Videos of Aboriginal Dot Paintings
Aboriginal Dot Painting - Students make dot paintings of natural forms and animals that reflects their personalities. Shows how they did a lot of pre-planning before starting their paintings.
Aboriginal Artist Judy Watson Napangardi - Judy demonstrates her dot painting techniques using a series of dots to make thick lines. She makes very large paintings and sits on her canvas while she works.
Aborigines originally used paint they made from natural items such as clay (Ochre) mixed with saliva, eggs, or animal fat. Children will enjoy trying to make their own paints. We used orange clay, charcoal, and pollen from sunflowers to make the natural paints used on this rock. Other things they might use are crushed fruit and vegetables such as berries and beets. Paint with sticks that have been flattened at the ends. Rub the ends on sandstone to flatten them. The Aborigines painted things that had meaning to them, to tell stories, and teach. Show your children the different symbols they used and ask them what symbols we use today. Have your children paint things that have meaning to them using symbols and dots.
This lovely book lets children know that they are important and were created for a purpose. They were created to be loved and to love others, to be cared for and to care for others, and to be helped and to help others.
"When two people help, care, share, and listen to each other, they are friends.
When people all over the world "help, care, share, and listen to one another, it is called peace. Even something as big and important as peace begins with something small and precious. It might begin because of you."
9. Look for Dots in Your Environment
Help your children find dots in their environment. Take digital photographs of the dots in natural and man-made items. If you don't have a camera, you can have your children look for examples of dots in old magazines, cut them out, and glue them to the outside of the fold-out flaps.
“I am the vine; you are the branches. If you remain in me and I in you, you will bear much fruit; apart from me you can do nothing. John 15:5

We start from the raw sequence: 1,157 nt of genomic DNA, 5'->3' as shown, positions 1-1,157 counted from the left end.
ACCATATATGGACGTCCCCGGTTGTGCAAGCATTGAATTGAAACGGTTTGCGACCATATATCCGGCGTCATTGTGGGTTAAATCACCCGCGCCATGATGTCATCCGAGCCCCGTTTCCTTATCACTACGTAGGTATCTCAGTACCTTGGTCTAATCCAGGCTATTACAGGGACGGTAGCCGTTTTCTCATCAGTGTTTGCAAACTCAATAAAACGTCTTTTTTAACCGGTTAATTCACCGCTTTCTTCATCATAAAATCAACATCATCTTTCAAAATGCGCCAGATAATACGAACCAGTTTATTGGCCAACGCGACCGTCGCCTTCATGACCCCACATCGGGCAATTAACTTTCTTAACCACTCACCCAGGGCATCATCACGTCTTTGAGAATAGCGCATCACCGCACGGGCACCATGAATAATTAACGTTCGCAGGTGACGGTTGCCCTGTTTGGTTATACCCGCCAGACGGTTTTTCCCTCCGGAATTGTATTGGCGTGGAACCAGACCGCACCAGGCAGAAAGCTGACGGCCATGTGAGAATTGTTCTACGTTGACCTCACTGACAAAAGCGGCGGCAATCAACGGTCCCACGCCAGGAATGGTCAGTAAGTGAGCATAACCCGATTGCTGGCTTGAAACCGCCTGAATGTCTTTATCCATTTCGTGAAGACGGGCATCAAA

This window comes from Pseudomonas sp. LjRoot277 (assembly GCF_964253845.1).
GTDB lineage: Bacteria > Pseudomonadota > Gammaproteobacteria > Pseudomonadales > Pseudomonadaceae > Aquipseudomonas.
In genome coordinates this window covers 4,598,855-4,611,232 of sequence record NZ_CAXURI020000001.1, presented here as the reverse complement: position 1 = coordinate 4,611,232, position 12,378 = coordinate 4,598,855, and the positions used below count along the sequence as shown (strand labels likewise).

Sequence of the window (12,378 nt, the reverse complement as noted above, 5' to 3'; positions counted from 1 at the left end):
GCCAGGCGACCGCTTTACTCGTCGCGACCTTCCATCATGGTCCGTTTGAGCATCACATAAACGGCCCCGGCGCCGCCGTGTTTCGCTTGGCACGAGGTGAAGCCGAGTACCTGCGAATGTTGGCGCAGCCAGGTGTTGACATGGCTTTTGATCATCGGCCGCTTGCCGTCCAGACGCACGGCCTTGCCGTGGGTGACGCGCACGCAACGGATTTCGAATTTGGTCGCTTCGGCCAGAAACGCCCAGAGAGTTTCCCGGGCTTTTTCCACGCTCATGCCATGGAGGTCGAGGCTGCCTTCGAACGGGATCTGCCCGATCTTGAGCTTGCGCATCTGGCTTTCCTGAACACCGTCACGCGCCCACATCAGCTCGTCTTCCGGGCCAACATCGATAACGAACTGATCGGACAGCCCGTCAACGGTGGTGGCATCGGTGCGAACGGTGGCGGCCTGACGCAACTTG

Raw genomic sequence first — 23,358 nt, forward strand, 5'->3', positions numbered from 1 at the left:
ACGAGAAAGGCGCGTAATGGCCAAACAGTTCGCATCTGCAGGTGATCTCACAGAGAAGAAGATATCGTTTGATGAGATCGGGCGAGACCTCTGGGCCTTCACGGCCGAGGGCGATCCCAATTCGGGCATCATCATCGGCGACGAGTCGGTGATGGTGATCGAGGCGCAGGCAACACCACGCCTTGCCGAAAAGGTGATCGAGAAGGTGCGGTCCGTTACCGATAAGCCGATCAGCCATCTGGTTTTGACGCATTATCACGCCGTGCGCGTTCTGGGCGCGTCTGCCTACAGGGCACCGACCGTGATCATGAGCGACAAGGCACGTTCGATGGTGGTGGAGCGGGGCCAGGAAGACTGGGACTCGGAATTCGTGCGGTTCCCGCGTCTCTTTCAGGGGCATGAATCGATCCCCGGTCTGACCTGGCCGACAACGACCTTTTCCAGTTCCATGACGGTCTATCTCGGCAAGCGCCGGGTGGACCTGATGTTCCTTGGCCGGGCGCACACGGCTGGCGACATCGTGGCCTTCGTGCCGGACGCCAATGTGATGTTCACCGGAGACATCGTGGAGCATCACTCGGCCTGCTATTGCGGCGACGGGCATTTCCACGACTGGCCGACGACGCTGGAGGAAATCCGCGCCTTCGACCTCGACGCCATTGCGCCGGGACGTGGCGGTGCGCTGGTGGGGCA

" I have told you this so that my joy may be in you and that your joy may be complete." john 15:11
" For now we see only a reflection as in a mirror; then we shall see face to face. Now I know in part; then I shall know fully, even as I am fully known." 1 Corn. 13:12
"For this reason, since the day we heard about you, we have not stopped praying for you. We continually ask God to fill you with the knowledge of his will through all the wisdom and understanding that the Spirit gives, so that you may live a life worthy of the Lord and please him in every way: bearing fruit in every good work, growing in the knowledge of God, being strengthened with all power according to his glorious might so that you may have great endurance and patience, and giving joyful thanks to the Father, who has qualified you to share in the inheritance of his holy people in the kingdom of light. For he has rescued us from the dominion of darkness and brought us into the kingdom of the Son he loves, in whom we have redemption, the forgiveness of sins. The Son is the image of the invisible God, the firstborn over all creation. For in him all things were created: things in heaven and on earth, visible and invisible, whether thrones or powers or rulers or authorities; all things have been created through him and for him. Colossians 1:9-16
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We would love to hear your comments about this lesson. If you
taught this lesson, we would love to hear how it went, if you changed
anything, added anything, what age you taught and was it appropriate. Any comments that would help others teach this lesson are welcome.